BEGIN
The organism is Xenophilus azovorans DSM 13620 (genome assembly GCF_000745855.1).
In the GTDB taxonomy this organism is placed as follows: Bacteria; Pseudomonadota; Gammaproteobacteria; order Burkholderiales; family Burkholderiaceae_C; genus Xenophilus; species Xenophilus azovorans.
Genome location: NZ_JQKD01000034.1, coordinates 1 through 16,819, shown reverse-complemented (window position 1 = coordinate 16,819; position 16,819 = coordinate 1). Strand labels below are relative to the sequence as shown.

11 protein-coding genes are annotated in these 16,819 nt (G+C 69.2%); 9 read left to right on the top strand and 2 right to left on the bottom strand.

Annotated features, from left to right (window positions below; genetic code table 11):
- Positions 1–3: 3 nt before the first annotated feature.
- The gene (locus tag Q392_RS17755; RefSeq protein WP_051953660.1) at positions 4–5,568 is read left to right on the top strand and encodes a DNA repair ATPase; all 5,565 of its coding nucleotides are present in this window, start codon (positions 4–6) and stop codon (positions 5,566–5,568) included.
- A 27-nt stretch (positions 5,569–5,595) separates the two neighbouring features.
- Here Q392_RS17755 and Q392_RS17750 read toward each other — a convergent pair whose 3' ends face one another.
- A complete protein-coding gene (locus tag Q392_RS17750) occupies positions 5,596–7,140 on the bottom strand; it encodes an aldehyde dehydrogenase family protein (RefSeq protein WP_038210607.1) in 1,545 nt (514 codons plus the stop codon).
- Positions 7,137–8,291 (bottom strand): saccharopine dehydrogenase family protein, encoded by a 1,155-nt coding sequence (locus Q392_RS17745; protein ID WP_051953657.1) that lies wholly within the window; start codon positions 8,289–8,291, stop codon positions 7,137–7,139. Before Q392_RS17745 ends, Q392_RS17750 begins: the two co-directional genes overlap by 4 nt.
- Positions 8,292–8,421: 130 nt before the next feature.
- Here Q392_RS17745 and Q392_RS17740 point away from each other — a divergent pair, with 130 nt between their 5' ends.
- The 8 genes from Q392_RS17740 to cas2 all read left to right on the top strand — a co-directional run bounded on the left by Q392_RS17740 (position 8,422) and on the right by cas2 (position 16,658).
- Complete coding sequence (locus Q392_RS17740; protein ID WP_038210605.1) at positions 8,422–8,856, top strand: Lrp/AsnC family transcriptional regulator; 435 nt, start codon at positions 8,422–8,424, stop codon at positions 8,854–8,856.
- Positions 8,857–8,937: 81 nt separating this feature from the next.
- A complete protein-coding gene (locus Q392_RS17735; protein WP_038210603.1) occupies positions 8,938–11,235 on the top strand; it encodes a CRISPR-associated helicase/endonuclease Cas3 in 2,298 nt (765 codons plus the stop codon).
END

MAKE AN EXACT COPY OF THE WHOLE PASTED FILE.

The organism is Xenophilus azovorans DSM 13620 (genome assembly GCF_000745855.1).
In the GTDB taxonomy this organism is placed as follows: Bacteria; Pseudomonadota; Gammaproteobacteria; order Burkholderiales; family Burkholderiaceae_C; genus Xenophilus; species Xenophilus azovorans.
Genome location: NZ_JQKD01000034.1, coordinates 1 through 16,819, shown reverse-complemented (window position 1 = coordinate 16,819; position 16,819 = coordinate 1). Strand labels below are relative to the sequence as shown.

11 protein-coding genes are annotated in these 16,819 nt (G+C 69.2%); 9 read left to right on the top strand and 2 right to left on the bottom strand.

Annotated features, from left to right (window positions below; genetic code table 11):
- Positions 1–3: 3 nt before the first annotated feature.
- The gene (locus tag Q392_RS17755; RefSeq protein WP_051953660.1) at positions 4–5,568 is read left to right on the top strand and encodes a DNA repair ATPase; all 5,565 of its coding nucleotides are present in this window, start codon (positions 4–6) and stop codon (positions 5,566–5,568) included.
- A 27-nt stretch (positions 5,569–5,595) separates the two neighbouring features.
- Here Q392_RS17755 and Q392_RS17750 read toward each other — a convergent pair whose 3' ends face one another.
- A complete protein-coding gene (locus tag Q392_RS17750) occupies positions 5,596–7,140 on the bottom strand; it encodes an aldehyde dehydrogenase family protein (RefSeq protein WP_038210607.1) in 1,545 nt (514 codons plus the stop codon).
- Positions 7,137–8,291 (bottom strand): saccharopine dehydrogenase family protein, encoded by a 1,155-nt coding sequence (locus Q392_RS17745; protein ID WP_051953657.1) that lies wholly within the window; start codon positions 8,289–8,291, stop codon positions 7,137–7,139. Before Q392_RS17745 ends, Q392_RS17750 begins: the two co-directional genes overlap by 4 nt.
- Positions 8,292–8,421: 130 nt before the next feature.
- Here Q392_RS17745 and Q392_RS17740 point away from each other — a divergent pair, with 130 nt between their 5' ends.
- The 8 genes from Q392_RS17740 to cas2 all read left to right on the top strand — a co-directional run bounded on the left by Q392_RS17740 (position 8,422) and on the right by cas2 (position 16,658).
- Complete coding sequence (locus Q392_RS17740; protein ID WP_038210605.1) at positions 8,422–8,856, top strand: Lrp/AsnC family transcriptional regulator; 435 nt, start codon at positions 8,422–8,424, stop codon at positions 8,854–8,856.
- Positions 8,857–8,937: 81 nt separating this feature from the next.
- A complete protein-coding gene (locus Q392_RS17735; protein WP_038210603.1) occupies positions 8,938–11,235 on the top strand; it encodes a CRISPR-associated helicase/endonuclease Cas3 in 2,298 nt (765 codons plus the stop codon).